s Beach Boys by way of Talk Talk pop explorations most closely resemble the music of Cohen’s friend, contemporary, and bandmate Cass McCombs
. Over dim psychedelic classic rock, smooth swagger, and jazzy instrumentation, Cohen’s Overgrown Path
croons with a subtle darkness, its seemingly carefree melodies venturing towards sadness and disillusionment. Heavy keys, syncopated rhythms, crawling bass lines, and pastoral folk-soul melodies move in and out of darkness, like walking midnight’s empty city streets, some lit bright and some completely bleak. These songs dance around themselves, swaying with confidence, before getting lost in a grey area between jaunty and confused.
“Monad”, for example, varies from Grizzly Bear chamber-pop, to classic rock/pop, before studying the crisp instrumentation’s messy potential. All over, Overgrown Path’s happy sounds bubble to the surface of subtle gloom. Even when Cohen reaches what seems to be an ecstatic revelation, as on “Don’t Look Today”, it’s a conflict of interest. “There’s nothing there below you,” Cohen reveals, as if happy in his transparency of character; it’s better to reach a bad conclusion than to feel confused.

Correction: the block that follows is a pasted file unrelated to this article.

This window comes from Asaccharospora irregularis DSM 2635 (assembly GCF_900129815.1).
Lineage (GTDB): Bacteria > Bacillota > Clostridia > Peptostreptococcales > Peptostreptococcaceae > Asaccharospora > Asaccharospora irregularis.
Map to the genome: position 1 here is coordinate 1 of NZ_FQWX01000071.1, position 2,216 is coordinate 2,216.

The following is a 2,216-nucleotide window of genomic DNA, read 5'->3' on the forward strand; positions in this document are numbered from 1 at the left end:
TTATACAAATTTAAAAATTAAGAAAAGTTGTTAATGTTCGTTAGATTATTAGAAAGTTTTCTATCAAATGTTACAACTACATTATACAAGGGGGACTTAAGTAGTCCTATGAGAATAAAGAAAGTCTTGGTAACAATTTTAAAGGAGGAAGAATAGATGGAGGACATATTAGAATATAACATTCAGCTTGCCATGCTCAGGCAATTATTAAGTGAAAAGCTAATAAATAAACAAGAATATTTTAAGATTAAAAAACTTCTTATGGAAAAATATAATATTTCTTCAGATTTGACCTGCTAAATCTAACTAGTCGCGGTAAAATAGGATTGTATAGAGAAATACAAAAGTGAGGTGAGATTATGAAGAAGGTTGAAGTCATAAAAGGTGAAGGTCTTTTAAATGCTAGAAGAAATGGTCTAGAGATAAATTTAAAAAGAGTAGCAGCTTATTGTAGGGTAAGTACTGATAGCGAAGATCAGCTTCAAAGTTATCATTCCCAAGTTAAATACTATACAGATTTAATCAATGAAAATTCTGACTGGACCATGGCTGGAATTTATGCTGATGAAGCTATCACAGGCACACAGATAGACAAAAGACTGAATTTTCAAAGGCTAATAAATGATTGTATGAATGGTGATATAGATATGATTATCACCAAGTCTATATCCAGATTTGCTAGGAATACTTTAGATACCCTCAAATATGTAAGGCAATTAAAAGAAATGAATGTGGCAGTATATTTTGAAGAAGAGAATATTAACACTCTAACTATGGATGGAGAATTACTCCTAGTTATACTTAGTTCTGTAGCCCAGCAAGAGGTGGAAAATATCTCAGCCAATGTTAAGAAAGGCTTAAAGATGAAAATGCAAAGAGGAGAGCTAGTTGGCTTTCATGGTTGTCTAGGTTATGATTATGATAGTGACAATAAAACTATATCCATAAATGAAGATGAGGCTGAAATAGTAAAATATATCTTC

Overgrown Path‘s centerpiece, “Roller Coaster Rider”, sums these conflicted feelings up best. Cohen captures emotional irresponsibility and chaos through a sugarcoated theme park metaphor, noting beauty and elegance where others might only see disarray. In his catchiest display, Cohen’s honey-coo idolizes insanity: “So you board the roller coaster/ to leave them all behind./ And you’re riding right on the track/ you go all around, but then you come back./You go upward, then you go down/ you go upward, then you go down.”
Overgrown Path does all of these things, but it belays that with a cool, relaxed façade. Just know there’s an undeniable darkness on the edge of Cohen’s town.
Essential Tracks: “Monad”, “Roller Coaster Rider”, “Don’t Look Today”